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For many, springtime means runny noses, puffy watery eyes, and general allergy-induced discomfort. Contrary to popular belief though, "allergy season" is not really a thing. Various allergens flare up throughout the entire year. But beginning as early as February, one of the biggest culprits of allergic flare-ups—tree pollen—starts to permeate the air.

Faisal Tawwab, M.D. at Multicare Physicians, says, "Allergies occur when the body perceives threats (allergens) entering the airways in the form of pollen, grass, and so on. The reason people with allergies tend to have runny noses or irritated eyes is because their body’s immune system is working in overdrive against those perceived threats by sending out histamines for combat."

Get a jump start on allergy season by taking these expert-recommended tips for a spin. 

01. Skip That Breath of Fresh Air—Sort Of

After drab winter, it's tempting to overindulge in nature at the first signs of spring. For allergy sufferers, this is a big mistake. Experts at the American College of Allergy, Asthma, and Immunology suggest keeping the windows of your home and car shut. That warm breeze you seek will only usher in more pollen. 

You should, however, refresh your home air filtration. Ionic air filters are popular, but the best course of action is actually a High Efficiency Particulate Arresting (HEPA) room air cleaner rated with a Clean Air Delivery Rate according to the ACAAI. Verily's lifestyle editor, a chronically pathetic allergy-sufferer, swears by her Dyson Purifier (you can get up to $100 off by April 1, 2017!). The ACAAI also advises those with central air to have air filters changed every three months and use filters with a MERV rating—a standard that rates the overall effectiveness of air filters—of 11 or 12.

02. Revitalize Your Nutrition Game

Dr. Tawwab recommends arming your immune system by focusing on nutritional health. "Artificial, processed foods like sugar and simple carbohydrates actually weaken your immune system," he says. We know that vitamin C is good for our immune system, but it turns out that sugar and vitamin C have similar chemical makeups. Dr. Tawwab warns that sugar and vitamin C have to fight each other for space in white blood cells (our immune system’s soldiers)—and sugar tends to win. Arm your defenses not with sweets and unhealthy carbs but rather with foods rich in vitamin C, such as oranges, kale, and bell peppers. Consuming foods high in omega-3 fatty acids also helps control inflammation triggered from your body's histamine response to allergens. Find omega-3 in foods such as avocado, salmon, chia seeds, grass-fed beef, and eggs.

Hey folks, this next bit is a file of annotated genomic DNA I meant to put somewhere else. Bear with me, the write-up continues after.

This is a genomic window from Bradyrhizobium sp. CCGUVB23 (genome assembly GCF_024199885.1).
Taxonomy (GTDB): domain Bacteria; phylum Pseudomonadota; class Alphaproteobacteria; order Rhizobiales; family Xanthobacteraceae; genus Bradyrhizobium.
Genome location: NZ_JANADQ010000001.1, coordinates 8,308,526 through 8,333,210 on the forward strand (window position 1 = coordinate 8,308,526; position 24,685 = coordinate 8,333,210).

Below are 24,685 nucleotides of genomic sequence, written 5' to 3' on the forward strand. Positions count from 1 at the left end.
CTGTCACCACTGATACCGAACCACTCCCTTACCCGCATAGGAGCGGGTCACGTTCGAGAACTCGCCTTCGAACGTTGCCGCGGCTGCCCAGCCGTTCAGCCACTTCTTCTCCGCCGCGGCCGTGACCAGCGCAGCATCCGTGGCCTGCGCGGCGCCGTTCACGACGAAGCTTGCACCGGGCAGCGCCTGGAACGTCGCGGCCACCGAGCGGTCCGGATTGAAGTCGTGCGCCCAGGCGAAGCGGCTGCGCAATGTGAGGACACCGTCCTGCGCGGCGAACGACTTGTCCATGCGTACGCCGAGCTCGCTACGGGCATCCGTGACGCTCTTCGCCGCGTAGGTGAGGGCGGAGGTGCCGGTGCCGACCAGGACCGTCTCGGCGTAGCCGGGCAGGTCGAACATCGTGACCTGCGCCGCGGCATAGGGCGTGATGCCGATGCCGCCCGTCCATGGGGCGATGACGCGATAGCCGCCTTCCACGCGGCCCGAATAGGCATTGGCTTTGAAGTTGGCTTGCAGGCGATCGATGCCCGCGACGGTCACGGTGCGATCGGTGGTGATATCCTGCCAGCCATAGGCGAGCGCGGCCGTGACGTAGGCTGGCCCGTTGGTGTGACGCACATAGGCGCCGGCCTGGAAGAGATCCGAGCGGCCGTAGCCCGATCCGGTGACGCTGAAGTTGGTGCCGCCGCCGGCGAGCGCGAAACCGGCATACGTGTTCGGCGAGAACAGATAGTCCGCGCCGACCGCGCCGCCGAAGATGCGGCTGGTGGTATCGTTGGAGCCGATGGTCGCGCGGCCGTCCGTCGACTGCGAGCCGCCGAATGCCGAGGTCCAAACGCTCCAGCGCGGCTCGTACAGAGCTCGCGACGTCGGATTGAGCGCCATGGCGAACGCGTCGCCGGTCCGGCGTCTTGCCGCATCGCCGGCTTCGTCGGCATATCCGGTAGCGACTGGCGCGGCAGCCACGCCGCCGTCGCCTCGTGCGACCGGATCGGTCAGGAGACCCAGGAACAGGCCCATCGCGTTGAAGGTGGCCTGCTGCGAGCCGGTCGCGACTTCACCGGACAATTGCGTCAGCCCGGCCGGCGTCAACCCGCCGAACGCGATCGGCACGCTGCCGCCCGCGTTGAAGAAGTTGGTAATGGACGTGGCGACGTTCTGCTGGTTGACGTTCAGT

03. Treat Bedding and Textiles Like Seasonal Clothing

Maintaining a clean home is important for everyone's health, but if you're susceptible to the pollen's wrath, think a little more strategically. Becca Napelbaum, a cleaning expert at the home service app Handy, says first and foremost, alleviate clutter and extraneous textiles. Throw pillows and blankets can trap allergens, so only keep what you really need and store the rest away during the high season of allergies. Napelbaum also suggests changing your pillow cases twice a week. "Hair, especially if it is long, easily traps pollen, which can then spread onto your pillow and disrupt your sleep with allergic symptoms," she says. Amy Esposito, M.D. at Oscar health, also advises patients to shower before bed. "This removes any allergens from your skin and hair so you can wake up without having breathed them in for the last eight hours," she says.

04. Give Symptoms a Two-Week Notice

Tania Elliott, M.D. and medical director at video health app Doctor on Demand, urges that your first treatment should be prevention. She recommends meeting with your doctor to create an avoidance plan. Points 1, 2, and 3 of this article would likely be part of that plan. But she adds that sufferers who take medicine should start doing so two weeks before they expect environmental factors to set in—not after symptoms are already manifesting. That means you should start your regime now. Dr. Elliot says the first line of therapy is a nasal steroid spray (such as Flonase), which is now available over the counter. "It needs to be taken every day in order for it to work—it takes about a week to build up in your system," she says. This form of medicine can dry out the nose, so consult a doctor if you have a history of nose bleeds or sensitivity.

Dr. Esposito says, "For those who suffer from springtime allergies, nothing can completely protect you—short of cutting off contact with the outside world!" But taking these steps before and during pollen season can make a big difference in making this season one of your most allergy-free yet.

Photo Credit: Sophie Hansen